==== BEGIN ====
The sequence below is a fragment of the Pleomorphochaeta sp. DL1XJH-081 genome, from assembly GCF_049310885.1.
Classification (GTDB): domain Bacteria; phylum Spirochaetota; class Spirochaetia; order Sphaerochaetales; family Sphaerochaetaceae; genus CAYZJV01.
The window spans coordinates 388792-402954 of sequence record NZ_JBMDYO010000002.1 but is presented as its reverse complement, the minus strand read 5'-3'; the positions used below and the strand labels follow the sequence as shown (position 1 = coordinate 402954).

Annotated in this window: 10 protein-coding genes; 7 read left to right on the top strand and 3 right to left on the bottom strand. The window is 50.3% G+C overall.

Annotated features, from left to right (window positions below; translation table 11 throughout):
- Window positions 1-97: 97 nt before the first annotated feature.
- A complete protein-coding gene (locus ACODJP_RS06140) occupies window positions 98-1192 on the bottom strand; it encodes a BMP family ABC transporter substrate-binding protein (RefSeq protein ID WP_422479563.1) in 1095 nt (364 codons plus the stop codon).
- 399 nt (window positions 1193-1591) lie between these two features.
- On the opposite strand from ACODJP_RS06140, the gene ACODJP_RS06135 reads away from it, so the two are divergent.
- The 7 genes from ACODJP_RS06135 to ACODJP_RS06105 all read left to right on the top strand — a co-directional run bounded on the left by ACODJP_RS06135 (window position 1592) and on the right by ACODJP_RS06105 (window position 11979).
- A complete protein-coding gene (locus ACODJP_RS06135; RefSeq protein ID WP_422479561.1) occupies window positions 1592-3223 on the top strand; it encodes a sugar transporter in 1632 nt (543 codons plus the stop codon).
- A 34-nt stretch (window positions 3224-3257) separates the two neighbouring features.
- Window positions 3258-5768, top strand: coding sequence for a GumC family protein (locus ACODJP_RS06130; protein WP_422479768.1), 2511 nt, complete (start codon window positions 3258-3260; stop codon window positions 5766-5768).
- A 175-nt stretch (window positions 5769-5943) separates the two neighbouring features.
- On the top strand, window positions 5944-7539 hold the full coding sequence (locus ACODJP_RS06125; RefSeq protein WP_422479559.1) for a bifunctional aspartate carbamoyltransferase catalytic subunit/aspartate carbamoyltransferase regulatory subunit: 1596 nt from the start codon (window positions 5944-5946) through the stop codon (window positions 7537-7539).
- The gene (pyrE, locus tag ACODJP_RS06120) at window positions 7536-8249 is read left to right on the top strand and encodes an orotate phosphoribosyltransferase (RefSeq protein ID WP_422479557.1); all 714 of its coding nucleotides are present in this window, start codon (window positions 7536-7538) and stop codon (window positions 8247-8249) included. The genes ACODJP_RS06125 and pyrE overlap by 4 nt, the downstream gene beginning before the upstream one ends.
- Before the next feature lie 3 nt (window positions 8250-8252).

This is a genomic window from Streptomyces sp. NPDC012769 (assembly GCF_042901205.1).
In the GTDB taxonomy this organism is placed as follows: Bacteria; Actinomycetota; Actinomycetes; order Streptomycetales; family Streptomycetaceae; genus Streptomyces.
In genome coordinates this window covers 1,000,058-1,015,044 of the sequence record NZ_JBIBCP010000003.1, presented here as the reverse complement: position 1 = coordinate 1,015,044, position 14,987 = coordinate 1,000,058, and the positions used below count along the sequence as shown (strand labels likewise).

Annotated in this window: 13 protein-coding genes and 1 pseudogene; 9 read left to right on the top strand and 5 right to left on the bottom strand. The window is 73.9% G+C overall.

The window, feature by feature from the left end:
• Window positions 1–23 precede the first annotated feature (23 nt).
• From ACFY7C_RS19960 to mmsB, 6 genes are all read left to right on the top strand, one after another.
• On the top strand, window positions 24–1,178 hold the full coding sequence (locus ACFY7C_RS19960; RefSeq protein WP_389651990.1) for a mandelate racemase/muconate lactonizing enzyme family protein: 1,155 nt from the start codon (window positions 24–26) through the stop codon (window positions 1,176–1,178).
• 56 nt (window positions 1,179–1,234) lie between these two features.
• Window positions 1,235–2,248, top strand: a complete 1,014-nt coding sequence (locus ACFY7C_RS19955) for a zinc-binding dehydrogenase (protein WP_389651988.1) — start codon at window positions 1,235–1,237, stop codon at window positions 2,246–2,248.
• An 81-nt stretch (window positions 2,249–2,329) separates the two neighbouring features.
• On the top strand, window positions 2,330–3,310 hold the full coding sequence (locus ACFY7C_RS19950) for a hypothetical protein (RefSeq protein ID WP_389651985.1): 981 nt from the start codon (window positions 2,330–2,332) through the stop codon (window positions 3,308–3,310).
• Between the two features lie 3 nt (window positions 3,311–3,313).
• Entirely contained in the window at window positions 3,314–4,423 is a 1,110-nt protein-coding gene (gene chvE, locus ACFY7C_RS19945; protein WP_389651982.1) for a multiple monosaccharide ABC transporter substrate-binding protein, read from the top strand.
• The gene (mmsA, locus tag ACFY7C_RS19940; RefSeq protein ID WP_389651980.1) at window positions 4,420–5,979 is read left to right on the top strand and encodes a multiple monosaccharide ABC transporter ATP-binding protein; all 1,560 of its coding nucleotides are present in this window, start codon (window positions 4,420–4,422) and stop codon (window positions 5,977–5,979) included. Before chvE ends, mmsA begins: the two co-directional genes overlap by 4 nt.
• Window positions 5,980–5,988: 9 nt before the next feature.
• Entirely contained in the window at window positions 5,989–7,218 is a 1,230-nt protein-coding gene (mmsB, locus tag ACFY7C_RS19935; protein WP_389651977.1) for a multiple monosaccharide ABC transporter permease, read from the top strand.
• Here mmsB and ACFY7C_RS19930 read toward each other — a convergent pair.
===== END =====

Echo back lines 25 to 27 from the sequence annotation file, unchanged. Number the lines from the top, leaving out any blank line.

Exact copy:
• On the top strand, window positions 24–1,178 hold the full coding sequence (locus ACFY7C_RS19960; RefSeq protein WP_389651990.1) for a mandelate racemase/muconate lactonizing enzyme family protein: 1,155 nt from the start codon (window positions 24–26) through the stop codon (window positions 1,176–1,178).
• 56 nt (window positions 1,179–1,234) lie between these two features.
• Window positions 1,235–2,248, top strand: a complete 1,014-nt coding sequence (locus ACFY7C_RS19955) for a zinc-binding dehydrogenase (protein WP_389651988.1) — start codon at window positions 1,235–1,237, stop codon at window positions 2,246–2,248.